Learning manual is a great target but you will get there much quicker if you understand the steps in between. Learn to walk before you run
Steve is offline  
Digg this Post!Add Post to del.icio.usBookmark Post in TechnoratiFurl this Post!
Reply With Quote
Old 02-04-2006, 17:13   #10 (permalink)
Quite Chatty
 
Kinobe's Avatar
 
Join Date: Jan 2006
Posts: 53
Kinobe is on a distinguished roadKinobe is on a distinguished road

Image editing O.K.
User's Gallery
Quote:
Originally Posted by Steve
Ahh I see and understand much more now. In that case may I suggest that to take some more control over your photography that you switch to aperture priority and then let the camera work out the shutter speeds needed to get the correct exposures. This way you can learn how the different apertures affect the depth of field and be creative in using that without needing to worry about under or over exposed shots.

The only other thing you should keep an eye on if you take these steps is your shutter speed, try to keep it at suitably fast settings to keep camera shake at bay or indeed stop motion blur if you don't want it. To maintain shutter speeds you might need to increase your ISO setting depending on the light available. Try to use as low as possible ISO at all times though to keep noise levels at a minimum

Learning manual is a great target but you will get there much quicker if you understand the steps in between. Learn to walk before you run
Thanks for the reply. I've got the general gist of how DOF works and have had some "okay" results from my understanding. However in photography I find I'm never happy with the shot I produce, there have been instances where I say "the dof could of been slightly shallower" to which I then go out my way to try and achieve this.

When I shoot people on aperture priority I have problems with hand shake as the camera works out the desired shutter speed. Most of the time it will automatically shoot at 1/30 and tbh my hands arn't consitantly steady and the picture imo becomes ruined. However to eliminate this I could use a tripod and remote but I'm going to try and work on my photography stance which includes a breathing technique.

By going to manual I'll be able to experiment shooting people at different apertures whilst upping the shutter speed notches at a time (vice versa) to see what result I get which in turn will allow me to control DOF. Once I have found a setting I feel comfortable at, I could possibly develop my technique and apply this to my shooting environment.

Don't get me wrong okay? I'm not one for being bigheaded/boastful. I'm far from it tbh. But I'm always out there to improve my self and most of all learn.

Thanks again for all your help and advice!

Ed
Kinobe is offline  
Digg this Post!Add Post to del.icio.usBookmark Post in TechnoratiFurl this Post!
Reply With Quote
Old 02-04-2006, 17:31   #11 (permalink)
Pixalo Crew
 
Join Date: Jan 2005
Posts: 19,250
Steve is just really nice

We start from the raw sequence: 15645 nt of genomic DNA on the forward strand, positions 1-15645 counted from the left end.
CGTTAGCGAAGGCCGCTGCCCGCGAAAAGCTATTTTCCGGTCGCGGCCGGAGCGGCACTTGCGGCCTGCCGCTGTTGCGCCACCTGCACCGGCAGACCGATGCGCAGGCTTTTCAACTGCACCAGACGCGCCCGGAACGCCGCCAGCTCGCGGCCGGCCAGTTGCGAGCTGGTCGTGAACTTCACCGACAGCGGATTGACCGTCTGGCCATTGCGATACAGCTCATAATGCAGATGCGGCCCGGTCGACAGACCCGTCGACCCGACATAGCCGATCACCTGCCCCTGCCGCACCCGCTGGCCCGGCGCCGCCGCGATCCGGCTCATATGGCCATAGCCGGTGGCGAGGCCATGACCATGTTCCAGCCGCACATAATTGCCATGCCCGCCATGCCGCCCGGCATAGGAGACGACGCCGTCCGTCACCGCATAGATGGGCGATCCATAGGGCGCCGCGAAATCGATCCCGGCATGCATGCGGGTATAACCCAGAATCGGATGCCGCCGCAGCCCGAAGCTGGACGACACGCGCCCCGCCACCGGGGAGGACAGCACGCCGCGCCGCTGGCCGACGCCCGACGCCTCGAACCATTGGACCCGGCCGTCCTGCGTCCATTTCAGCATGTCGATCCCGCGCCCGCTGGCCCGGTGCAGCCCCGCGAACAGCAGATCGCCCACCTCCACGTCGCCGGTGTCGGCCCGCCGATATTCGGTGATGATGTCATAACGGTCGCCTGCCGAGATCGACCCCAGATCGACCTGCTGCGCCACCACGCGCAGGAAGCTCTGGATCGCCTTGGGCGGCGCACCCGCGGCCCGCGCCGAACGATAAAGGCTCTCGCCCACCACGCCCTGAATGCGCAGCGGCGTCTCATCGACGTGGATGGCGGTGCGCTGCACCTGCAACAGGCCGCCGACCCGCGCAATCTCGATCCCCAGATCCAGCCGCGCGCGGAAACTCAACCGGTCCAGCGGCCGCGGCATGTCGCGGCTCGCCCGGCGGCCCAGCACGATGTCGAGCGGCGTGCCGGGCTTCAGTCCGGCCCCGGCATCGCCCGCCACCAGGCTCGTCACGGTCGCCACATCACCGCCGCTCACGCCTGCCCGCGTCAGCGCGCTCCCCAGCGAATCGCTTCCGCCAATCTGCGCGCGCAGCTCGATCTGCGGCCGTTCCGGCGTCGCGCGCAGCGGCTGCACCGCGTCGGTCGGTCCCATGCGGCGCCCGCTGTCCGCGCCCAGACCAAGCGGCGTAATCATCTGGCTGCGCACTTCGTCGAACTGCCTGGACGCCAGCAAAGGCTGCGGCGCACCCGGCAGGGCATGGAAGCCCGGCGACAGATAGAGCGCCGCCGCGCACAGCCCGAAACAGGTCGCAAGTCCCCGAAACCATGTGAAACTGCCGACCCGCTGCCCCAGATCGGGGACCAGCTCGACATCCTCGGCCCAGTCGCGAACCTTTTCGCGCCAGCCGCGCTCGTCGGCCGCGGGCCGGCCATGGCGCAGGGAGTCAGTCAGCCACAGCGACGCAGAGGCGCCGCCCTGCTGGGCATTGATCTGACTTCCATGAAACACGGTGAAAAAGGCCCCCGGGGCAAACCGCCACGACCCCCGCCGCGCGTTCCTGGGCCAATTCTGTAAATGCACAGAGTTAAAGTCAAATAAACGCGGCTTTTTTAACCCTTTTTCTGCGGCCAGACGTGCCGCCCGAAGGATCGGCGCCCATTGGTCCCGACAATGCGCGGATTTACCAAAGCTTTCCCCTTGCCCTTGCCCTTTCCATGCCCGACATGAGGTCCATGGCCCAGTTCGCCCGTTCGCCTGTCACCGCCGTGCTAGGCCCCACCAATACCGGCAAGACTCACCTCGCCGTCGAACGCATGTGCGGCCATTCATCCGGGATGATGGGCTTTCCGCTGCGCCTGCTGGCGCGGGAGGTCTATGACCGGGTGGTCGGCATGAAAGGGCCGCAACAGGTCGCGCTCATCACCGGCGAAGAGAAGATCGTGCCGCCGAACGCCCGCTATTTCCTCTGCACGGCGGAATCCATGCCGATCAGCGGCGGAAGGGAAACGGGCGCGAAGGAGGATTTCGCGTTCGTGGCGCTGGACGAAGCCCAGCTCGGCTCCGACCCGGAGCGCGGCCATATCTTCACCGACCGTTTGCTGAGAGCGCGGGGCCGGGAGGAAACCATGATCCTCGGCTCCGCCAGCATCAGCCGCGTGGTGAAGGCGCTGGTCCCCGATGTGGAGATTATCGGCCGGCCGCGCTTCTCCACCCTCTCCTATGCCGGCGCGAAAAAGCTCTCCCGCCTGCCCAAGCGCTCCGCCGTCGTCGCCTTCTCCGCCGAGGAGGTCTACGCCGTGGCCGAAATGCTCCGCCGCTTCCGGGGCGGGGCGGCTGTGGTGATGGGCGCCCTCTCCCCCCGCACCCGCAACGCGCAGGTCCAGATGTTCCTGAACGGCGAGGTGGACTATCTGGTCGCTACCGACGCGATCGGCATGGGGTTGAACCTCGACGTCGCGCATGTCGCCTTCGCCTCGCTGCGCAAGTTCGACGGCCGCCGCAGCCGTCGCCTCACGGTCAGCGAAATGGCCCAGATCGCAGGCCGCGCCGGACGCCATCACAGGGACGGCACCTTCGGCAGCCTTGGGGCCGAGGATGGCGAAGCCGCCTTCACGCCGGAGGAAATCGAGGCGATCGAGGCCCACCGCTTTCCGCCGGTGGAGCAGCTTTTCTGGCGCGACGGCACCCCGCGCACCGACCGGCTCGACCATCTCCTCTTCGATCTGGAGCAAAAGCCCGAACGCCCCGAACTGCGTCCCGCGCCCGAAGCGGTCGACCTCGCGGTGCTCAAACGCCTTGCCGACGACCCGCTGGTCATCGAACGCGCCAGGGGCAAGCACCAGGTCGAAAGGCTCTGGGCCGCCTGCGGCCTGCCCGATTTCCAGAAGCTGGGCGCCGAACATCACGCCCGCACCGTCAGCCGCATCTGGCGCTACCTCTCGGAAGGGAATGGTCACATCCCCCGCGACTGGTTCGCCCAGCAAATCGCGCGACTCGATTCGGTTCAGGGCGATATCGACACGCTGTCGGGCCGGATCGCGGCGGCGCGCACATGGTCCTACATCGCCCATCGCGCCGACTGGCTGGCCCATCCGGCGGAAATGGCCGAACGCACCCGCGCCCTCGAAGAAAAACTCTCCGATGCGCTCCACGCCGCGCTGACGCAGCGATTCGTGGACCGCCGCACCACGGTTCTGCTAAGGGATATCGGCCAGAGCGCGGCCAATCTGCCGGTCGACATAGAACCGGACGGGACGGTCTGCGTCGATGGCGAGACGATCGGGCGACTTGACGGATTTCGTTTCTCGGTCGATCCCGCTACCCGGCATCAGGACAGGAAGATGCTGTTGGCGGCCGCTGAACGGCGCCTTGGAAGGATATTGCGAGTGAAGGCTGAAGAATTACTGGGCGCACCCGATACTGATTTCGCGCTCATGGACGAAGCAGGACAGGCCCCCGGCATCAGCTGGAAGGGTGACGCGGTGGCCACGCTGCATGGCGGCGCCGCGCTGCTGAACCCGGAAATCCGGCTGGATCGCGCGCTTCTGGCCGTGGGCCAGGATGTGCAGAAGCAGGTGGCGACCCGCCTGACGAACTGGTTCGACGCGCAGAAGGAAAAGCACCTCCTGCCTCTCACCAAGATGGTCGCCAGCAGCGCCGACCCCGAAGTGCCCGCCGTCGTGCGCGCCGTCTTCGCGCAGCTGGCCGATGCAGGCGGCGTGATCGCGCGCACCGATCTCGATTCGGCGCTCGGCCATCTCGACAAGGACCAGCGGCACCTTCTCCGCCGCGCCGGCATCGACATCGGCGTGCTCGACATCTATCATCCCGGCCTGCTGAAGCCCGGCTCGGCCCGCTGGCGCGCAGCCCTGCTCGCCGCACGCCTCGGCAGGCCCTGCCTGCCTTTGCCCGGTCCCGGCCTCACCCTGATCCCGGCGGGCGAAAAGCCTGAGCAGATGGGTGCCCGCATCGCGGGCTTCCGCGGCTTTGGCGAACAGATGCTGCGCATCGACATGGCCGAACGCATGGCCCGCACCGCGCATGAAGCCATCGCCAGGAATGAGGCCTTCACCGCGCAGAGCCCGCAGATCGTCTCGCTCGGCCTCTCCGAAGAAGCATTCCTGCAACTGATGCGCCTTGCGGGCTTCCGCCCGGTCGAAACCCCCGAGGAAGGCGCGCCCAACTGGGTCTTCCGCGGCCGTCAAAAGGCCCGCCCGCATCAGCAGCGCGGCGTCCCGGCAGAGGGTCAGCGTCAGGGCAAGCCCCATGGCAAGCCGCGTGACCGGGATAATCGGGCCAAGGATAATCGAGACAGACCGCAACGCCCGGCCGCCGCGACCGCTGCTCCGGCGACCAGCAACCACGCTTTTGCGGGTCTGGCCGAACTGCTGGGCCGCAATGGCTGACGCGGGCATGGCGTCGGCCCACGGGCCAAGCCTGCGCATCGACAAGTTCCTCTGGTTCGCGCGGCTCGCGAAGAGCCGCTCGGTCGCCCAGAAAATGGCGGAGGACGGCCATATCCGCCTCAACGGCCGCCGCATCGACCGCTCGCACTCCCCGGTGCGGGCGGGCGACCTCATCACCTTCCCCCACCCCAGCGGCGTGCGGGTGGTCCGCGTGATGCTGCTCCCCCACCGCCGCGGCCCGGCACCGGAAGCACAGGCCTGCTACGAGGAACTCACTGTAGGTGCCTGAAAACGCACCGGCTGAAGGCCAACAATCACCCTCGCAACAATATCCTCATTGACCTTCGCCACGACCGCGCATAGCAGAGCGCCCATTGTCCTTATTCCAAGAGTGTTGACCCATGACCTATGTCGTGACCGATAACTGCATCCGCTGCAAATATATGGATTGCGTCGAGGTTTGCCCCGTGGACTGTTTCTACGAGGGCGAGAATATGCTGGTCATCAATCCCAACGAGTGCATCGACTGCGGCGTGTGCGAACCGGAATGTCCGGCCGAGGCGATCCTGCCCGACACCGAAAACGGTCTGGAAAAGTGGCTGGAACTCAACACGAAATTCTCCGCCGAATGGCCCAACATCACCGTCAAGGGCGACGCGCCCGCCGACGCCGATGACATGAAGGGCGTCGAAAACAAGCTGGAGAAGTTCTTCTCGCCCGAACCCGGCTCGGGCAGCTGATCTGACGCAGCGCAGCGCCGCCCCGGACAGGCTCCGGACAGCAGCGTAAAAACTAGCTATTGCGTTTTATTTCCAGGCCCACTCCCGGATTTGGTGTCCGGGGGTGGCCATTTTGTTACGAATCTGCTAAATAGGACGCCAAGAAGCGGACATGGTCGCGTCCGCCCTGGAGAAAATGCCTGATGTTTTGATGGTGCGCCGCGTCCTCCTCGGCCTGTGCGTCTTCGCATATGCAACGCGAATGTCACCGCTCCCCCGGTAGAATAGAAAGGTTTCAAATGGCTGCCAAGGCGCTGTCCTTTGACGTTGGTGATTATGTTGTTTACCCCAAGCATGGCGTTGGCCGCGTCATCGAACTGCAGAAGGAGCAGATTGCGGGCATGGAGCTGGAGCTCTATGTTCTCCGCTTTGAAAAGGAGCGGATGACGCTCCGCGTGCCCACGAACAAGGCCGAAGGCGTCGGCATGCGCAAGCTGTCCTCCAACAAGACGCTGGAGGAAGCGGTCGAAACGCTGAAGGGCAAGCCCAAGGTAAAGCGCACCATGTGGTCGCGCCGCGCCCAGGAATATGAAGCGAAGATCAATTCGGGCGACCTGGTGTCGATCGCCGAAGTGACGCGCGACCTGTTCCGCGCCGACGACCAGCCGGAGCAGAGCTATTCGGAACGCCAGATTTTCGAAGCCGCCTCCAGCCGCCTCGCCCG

Steve is just really niceSteve is just really niceSteve is just really niceSteve is just really niceSteve is just really niceSteve is just really niceSteve is just really niceSteve is just really niceSteve is just really niceSteve is just really nice

Image edit - ASK
User's Gallery
Users Camera Equipment List
Quote:
Originally Posted by Kinobe
When I shoot people on aperture priority I have problems with hand shake as the camera works out the desired shutter speed. Most of the time it will automatically shoot at 1/30 and tbh my hands arn't consitantly steady and the picture imo becomes ruined. However to eliminate this I could use a tripod and remote but I'm going to try and work on my photography stance which includes a breathing technique.
There are three things that directly affect the exposureÖyour aperture, your shutter speed and the ISO setting. You should be controlling the equipment to use the settings that you want to not the other way around. By factoring in and altering the ISO as well you will probably be able to get the shutter speed that you would like to use with your chosen aperture as well, thus removing camera shake. Thatís why I mentioned it earlier in my previous post.

Quote:
Originally Posted by Kinobe
By going to manual I'll be able to experiment shooting people at different apertures whilst upping the shutter speed notches at a time (vice versa) to see what result I get which in turn will allow me to control DOF. Once I have found a setting I feel comfortable at, I could possibly develop my technique and apply this to my shooting environment.
Sure, trial and error is a good teacher but knowing what the equipment offers in terms of features to allow you to attain your goals is also important. I can see you understand the relationship between shutter speed and aperture but without factoring in ISO to give you the space and facility to maintain minimum shutter speeds, then no amount of playing will return the results that you want consistently. You will either get underexposed/overexposed as you alter the settings independently or blurred results due to slow shutter speeds; these are the complaints that you opened the thread with are they not?

Quote:
Originally Posted by Kinobe
Don't get me wrong okay? I'm not one for being bigheaded/boastful. I'm far from it tbh. But I'm always out there to improve my self and most of all learn.

Thanks again for all your help and advice!

Ed
Arenít we all out to learn and improve, thatís why this site was set up
Steve is offline